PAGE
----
You come from Phoenix, Arizonia, apart from the obvious names coming from the city like Jimmy Eat World, The Bled, and Job For A Cowboy, is there a vibrant bed of punk and rock talent in the more underground scene?

Everyone that I know of in bands from here has talent that needs to be heard. There’s all the band that we help with and are close to like Your Young, Sleepwalker, The Last March Of The Ents. Then there’s the old Column III dudes and Lariats of course.

Many bands say their home town/city has influenced or made a big impact on their music, is it the same for American Standards?AS2

Honestly I don’t feel that at all. We write music that we like to play and as far as actually playing here, yeah there are people that are in the scene and care but for the most part it ain’t what it used to be…

Last year you released your excellent Still Life EP how did you find the recording process and what did you learn from it which will impact on future recordings?

Me personally I like to write the song, record it, listen to it, then add or take things out that don’t fit. That’s the time to kind of experiment, in my eyes, with all the ideas you have for that song that you have accumulated over the whole process.

I feel that we did do that for the Still Life EP and with J & M they were totally cool with that. The one thing I think we will try now with the new stuff is to get everyone involved in the experimenting with ideas stage so every song has something from everyone and it shows.

Talking of recordings you are working on your debut album I believe?

Sort of…Geoff and Brennen our drummer and guitarist are stepping down but we are having Mike Cook of Your Young drum and Craig Burch of The Last March of the Ents play bass. I’ll be swinging over from bass to guitar and am very stoked. The songs we have recorded right now are going to be released as an EP titled The Death of Rhythm and Blues and after that we’ll then start on the all new full length.

You are known as a DIY band so how did the link up with Victory Records who will release your next release come about?

We were at a point where we felt ready to take the plunge into looking at possibly teaming up with a label and at the time we had many offers and we decided that Victory and the sub label We Are Triumphant was the most promising.

946270_660704840625239_2035397775_nCan you give us some ideas as what the EP will hold and does Still Life give a good indication of what to expect, more diversity and sonic/noise exploration?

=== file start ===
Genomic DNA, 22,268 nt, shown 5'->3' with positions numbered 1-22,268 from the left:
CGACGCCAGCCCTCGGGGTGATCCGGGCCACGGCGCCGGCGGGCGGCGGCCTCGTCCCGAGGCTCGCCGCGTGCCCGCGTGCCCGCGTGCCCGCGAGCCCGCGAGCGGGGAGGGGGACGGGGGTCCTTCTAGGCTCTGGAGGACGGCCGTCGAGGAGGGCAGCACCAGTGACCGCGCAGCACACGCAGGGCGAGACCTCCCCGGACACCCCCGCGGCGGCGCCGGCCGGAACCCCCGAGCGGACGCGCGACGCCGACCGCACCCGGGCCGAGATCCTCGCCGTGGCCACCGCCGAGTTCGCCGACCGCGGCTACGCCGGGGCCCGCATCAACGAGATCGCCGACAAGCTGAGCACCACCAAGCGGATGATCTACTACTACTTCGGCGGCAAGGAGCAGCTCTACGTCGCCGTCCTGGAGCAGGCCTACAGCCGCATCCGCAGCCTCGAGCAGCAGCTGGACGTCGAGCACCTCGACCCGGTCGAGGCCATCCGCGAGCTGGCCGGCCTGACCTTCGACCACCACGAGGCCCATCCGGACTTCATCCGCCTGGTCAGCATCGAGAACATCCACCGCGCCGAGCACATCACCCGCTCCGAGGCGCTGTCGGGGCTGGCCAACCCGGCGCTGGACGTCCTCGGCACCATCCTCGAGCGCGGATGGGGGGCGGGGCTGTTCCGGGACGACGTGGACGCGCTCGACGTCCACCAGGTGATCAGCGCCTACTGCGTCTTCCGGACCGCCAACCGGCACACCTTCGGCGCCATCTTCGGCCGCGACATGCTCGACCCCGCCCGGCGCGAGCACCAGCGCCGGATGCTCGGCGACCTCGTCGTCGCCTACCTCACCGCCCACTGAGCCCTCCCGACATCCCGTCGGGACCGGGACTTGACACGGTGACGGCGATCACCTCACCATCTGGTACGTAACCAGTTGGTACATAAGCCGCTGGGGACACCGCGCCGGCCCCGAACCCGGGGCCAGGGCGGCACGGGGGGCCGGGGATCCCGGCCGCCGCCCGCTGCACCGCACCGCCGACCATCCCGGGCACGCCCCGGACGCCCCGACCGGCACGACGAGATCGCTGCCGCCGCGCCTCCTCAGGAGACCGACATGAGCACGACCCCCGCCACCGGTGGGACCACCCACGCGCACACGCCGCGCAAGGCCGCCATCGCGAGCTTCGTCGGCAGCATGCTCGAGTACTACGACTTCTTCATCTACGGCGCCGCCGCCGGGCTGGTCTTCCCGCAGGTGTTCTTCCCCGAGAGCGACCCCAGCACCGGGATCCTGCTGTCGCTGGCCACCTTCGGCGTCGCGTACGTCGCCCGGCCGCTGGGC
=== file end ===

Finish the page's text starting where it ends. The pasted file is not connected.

The way I look at it, The Death of Rhythm and Blues is the second half of Still Life.

Have you approached the new songs and EP differently to how Still Life was created?

A little…We definitely worked together more in writing the songs and took our time with it. We didn’t want to pump a song out and call it a day.

When can we expect the EP?

The 14th of September is the date.

Tell us more about the it and what you have developed further in the new songs from those on Still Life.

New songs are great we have worked on a few things in them to give them that cherry on top and their own character and like I mention I feel this is the second half to Still Life. It feels that way at least to me.

How does the writing process within the band work?

We all come together with either a riff, half of a song, or just a little idea and we give it some structure. We jam it out and more ideas come to mind and we try and incorporate those as well.

So it is a democratic process within the band for songs and stuff?

Definitely democratic, we want to give everyone in the band their voice. Every one of us has ideas for songs and good or bad we want to hear them cause who knows what can come from them.

You have a great reputation for your live show, any particularly memorable moments or shows to date?as3

The show we just played in Tucson, InFest, that was a great show. We had a lot of fun. For me a long time ago we played a show in Tucson again, at the old Skrappys. We were getting down and playing and somehow I smashed the head of my bass into my own head and I just started pouring blood. I kept playing, can’t stop the good ole’ boys in American Standards. That story has never been shared with the outside world until now. You are all free now to make fun of me for hitting myself in the face.

Is the live aspect of the band the most thrilling for you or more the creation of new songs and records?

Writing, recording, and hearing the new songs matter. With all the songs we’ve done, once we finish them I’m stoked on them, and when I can play a song that I get stoked on, the energy I pull from it just kicks in and that’s when we can go crazy and let it all out.

Once released the energy from those songs just takes over and that’s what I love. When a song can take you from one point, one mind set and in the course of two and a half minutes it carries you to a completely different one.

Once more thank you to talking with us, anything else you would like to add?

September 14th get the new EP and let us know what you all think.

Lastly would you like to give us the five most influential records on you personally?

The Fall of Troy – Manipulator

Pantera – Reinventing the Steel

Phil Collins – No Jacket Required

Norma Jean – Oh God the Aftermath

Smashing Pumpkins – Mellon Collie and the Infinite Sadness.

https://www.facebook.com/AmericanStandards

Read the Still Life review @ https://ringmasterreviewintroduces.wordpress.com/2013/06/27/american-standards-still-life/

Pete RingMaster

The RingMaster Review 25/07/2017

 

Copyright RingMaster: MyFreeCopyright

Listen to the best independent music and artists on The RingMaster Review Radio Show and The Bone Orchard from

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American Standards – Still Life